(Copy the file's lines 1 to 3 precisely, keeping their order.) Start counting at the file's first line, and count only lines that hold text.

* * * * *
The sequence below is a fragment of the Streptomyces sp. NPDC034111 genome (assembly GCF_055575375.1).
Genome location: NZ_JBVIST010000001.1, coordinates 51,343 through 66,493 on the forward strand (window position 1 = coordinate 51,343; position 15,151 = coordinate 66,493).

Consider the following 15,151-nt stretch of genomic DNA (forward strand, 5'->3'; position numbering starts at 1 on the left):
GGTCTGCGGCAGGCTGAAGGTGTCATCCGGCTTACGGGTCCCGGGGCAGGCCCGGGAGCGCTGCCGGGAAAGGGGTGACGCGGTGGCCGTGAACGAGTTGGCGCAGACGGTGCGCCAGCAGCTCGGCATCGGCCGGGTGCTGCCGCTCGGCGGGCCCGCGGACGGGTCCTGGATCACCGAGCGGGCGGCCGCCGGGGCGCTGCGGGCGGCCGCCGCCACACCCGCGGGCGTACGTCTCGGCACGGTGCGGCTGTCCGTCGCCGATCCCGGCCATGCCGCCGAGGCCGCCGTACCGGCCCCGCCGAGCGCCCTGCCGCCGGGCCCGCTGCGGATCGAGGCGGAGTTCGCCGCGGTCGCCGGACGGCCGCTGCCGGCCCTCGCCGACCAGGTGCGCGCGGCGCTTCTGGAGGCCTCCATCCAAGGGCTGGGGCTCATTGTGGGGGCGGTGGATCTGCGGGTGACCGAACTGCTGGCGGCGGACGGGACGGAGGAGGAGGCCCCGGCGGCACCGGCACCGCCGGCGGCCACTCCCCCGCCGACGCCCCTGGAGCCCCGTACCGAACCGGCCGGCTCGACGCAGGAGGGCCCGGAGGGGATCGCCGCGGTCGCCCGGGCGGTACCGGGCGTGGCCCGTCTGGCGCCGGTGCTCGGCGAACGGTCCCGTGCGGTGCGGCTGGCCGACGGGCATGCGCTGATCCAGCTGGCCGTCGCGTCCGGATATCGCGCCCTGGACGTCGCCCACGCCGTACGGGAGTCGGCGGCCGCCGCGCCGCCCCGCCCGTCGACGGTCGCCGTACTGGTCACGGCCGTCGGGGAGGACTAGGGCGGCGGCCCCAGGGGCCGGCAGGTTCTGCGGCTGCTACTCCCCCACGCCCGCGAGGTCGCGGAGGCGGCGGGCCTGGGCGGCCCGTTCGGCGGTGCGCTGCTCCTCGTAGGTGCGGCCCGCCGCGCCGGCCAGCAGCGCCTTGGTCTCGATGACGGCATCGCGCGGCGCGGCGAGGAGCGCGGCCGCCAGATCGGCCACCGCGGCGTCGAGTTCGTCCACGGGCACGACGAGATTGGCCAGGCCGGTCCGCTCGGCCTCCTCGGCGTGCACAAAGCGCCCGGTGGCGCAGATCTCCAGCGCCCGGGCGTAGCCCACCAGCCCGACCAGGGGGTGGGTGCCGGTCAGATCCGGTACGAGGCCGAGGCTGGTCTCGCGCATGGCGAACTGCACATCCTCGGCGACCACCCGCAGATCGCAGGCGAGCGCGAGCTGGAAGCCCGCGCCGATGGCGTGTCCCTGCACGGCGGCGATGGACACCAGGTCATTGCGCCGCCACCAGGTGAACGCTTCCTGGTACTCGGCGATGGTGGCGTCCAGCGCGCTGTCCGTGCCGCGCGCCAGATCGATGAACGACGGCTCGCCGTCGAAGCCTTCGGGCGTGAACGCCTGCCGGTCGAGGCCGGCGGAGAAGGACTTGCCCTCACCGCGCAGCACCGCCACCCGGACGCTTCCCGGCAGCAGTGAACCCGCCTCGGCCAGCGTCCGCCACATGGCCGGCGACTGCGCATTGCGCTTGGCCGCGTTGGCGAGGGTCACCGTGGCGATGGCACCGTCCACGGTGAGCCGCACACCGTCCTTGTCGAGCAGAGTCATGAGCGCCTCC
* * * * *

The sequence below is a fragment of the Streptomyces sp. NPDC034111 genome (assembly GCF_055575375.1).
Genome location: NZ_JBVIST010000001.1, coordinates 51,343 through 66,493 on the forward strand (window position 1 = coordinate 51,343; position 15,151 = coordinate 66,493).

Consider the following 15,151-nt stretch of genomic DNA (forward strand, 5'->3'; position numbering starts at 1 on the left):